10 Proven Low Maintenance Perennials for Your Southeast Texas Garden

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 I have multiple flower beds and some of them are quite large.  I love flowers and blooming plants, but my yard is so large that any maintenance at all takes a long time and a lot of work, so my goal was to have something blooming almost year round with as little work as possible.   I have avoided planting anything that doesn’t come back or reseed.  

I have some tried and true perennials that don’t require a ton of work that I have come to love and count on to always produce beautiful flowers in my yard.   The work that these require usually constitutes pruning after winter and sometimes pruning in the growing season to keep them from getting out of hand and of course, general fertilization.   I have these plants mixed in with shrubs such as:  azaleas, camellias, and knockout roses and some teacup magnolia trees.  


1. Phlox – might be my very favorite and require the least amount of work.  I have several varieties and they are all beautiful and low maintenance.

2. Blue plumbago – the last several winters we have had a few hard freezes and these seem to freeze.  They come back!  Cut away dead branches and wait; they are still alive under the ground.  You have to prune this during the growing season to keep it under control and give it some shape.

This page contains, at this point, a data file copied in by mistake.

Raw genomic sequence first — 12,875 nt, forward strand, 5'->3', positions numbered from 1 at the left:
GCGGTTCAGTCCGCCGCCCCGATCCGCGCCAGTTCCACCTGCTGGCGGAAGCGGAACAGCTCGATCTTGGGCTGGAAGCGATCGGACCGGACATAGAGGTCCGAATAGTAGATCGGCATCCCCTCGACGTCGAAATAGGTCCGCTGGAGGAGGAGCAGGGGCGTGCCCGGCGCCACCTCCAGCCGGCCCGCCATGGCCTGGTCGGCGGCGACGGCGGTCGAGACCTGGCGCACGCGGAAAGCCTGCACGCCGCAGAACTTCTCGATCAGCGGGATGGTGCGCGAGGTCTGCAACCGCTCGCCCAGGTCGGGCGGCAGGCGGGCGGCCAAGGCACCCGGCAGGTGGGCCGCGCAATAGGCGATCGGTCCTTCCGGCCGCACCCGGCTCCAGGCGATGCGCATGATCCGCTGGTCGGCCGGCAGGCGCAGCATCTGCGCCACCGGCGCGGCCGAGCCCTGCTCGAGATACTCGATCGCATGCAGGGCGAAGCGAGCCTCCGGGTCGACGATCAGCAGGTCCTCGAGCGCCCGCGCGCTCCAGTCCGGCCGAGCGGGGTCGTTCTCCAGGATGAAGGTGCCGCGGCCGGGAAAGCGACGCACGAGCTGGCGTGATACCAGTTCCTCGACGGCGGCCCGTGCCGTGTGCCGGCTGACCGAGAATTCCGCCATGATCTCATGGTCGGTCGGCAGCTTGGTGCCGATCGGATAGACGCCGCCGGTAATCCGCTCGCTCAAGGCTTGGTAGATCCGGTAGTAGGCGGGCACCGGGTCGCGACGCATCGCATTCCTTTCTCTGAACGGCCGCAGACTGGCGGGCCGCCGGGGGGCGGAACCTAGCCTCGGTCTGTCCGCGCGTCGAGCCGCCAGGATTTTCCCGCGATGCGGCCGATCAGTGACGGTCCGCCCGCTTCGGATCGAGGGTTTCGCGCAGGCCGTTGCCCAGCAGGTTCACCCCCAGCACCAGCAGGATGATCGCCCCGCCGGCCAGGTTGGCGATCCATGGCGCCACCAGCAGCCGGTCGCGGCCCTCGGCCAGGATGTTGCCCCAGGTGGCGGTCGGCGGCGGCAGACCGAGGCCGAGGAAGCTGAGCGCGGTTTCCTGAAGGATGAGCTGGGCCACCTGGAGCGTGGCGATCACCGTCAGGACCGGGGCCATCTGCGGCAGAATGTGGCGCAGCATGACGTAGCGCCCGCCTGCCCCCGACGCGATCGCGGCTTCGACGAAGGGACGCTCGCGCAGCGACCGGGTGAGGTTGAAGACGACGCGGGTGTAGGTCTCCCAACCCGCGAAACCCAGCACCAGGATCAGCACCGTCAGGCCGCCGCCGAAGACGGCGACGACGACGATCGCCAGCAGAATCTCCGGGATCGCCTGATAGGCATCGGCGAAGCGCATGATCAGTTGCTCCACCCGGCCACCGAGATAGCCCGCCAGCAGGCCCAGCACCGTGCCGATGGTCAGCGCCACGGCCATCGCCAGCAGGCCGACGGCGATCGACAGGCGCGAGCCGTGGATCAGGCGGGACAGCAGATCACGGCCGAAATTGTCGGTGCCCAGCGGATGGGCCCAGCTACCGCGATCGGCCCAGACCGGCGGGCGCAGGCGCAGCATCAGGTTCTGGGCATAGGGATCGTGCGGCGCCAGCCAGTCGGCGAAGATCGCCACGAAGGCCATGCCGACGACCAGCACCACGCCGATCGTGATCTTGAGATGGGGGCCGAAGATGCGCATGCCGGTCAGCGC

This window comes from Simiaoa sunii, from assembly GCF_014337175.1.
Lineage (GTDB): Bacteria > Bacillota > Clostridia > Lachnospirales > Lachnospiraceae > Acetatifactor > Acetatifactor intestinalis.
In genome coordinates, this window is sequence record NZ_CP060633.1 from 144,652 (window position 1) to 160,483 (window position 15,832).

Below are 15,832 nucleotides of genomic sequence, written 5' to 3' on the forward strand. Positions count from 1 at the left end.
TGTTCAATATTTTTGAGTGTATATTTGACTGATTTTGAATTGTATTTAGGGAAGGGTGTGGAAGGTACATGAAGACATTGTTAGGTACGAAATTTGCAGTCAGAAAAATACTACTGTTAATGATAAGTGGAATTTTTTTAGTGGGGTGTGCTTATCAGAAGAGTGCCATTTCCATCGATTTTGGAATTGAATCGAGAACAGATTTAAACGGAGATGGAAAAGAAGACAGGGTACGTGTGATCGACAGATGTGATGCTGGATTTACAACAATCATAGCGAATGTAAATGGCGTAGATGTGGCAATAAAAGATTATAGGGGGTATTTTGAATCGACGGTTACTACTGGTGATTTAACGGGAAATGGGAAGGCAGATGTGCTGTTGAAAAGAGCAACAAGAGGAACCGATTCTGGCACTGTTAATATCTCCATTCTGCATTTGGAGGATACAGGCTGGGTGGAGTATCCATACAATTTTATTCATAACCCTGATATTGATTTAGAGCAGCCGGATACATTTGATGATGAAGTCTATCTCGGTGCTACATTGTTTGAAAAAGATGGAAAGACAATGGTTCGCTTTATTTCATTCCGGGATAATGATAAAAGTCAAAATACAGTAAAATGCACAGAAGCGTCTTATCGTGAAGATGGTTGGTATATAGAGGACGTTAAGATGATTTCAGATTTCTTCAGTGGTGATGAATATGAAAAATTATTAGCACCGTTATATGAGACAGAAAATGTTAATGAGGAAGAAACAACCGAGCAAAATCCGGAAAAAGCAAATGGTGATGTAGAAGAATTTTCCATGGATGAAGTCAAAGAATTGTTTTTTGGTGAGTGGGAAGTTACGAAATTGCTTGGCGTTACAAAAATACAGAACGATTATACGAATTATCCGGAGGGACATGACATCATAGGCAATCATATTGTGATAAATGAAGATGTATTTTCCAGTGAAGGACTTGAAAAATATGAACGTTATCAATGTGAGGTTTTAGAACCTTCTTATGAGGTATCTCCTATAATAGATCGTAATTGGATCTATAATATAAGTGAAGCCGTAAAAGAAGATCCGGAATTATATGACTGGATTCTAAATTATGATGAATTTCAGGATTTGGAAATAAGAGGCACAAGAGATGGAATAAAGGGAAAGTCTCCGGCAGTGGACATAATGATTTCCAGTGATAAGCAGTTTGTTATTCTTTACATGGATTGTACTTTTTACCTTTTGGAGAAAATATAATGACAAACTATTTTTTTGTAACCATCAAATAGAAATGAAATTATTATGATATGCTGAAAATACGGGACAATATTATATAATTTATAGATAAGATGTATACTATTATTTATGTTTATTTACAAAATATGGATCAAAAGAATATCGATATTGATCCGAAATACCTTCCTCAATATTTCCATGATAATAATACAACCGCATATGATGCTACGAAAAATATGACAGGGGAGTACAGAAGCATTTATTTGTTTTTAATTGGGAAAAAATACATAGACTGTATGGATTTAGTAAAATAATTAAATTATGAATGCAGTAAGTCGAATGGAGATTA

3. Lantana – this is sort of like the plumbago; it looks like it freezes, but it comes back.  

4. Victoria Blue Salvia – cut dead stalks back and leave plants in the ground.  They will come back and the will also reseed and multiply.  

5. Drift Roses- require pruning of dead branches and spent blooms also some shaping during growing season.

6. Lily Turf 'Royal Purple’ – simply pull away the dead grass blades

7. Vincas – will reseed and come back.  

8. Mondo grass – pull away any dead grass blades.  

9. Trailing Verbena- beautiful purple flowers, but it can freeze.  In the last 3 winters I have lost some of it to freeze, but there always seems to be plenty that survives.  

10. Dianthus – I have a love / hate relationship with dianthus.  They are beautiful, don’t seem to freeze and are prolific bloomers for most of the year, but I have problems with slugs and snails and they love to feast on dianthus. These will reseed and require no maintenance (if you don't have slugs and snails).  

These pictures are all from my flower beds and most are from this Spring, but the purple trailing verbena is from last summer.  It doesn't bloom as early as some of the other plants that I have listed.  

In the Spring, at the end of the day, you should smell like dirt.
— Margaret Atwood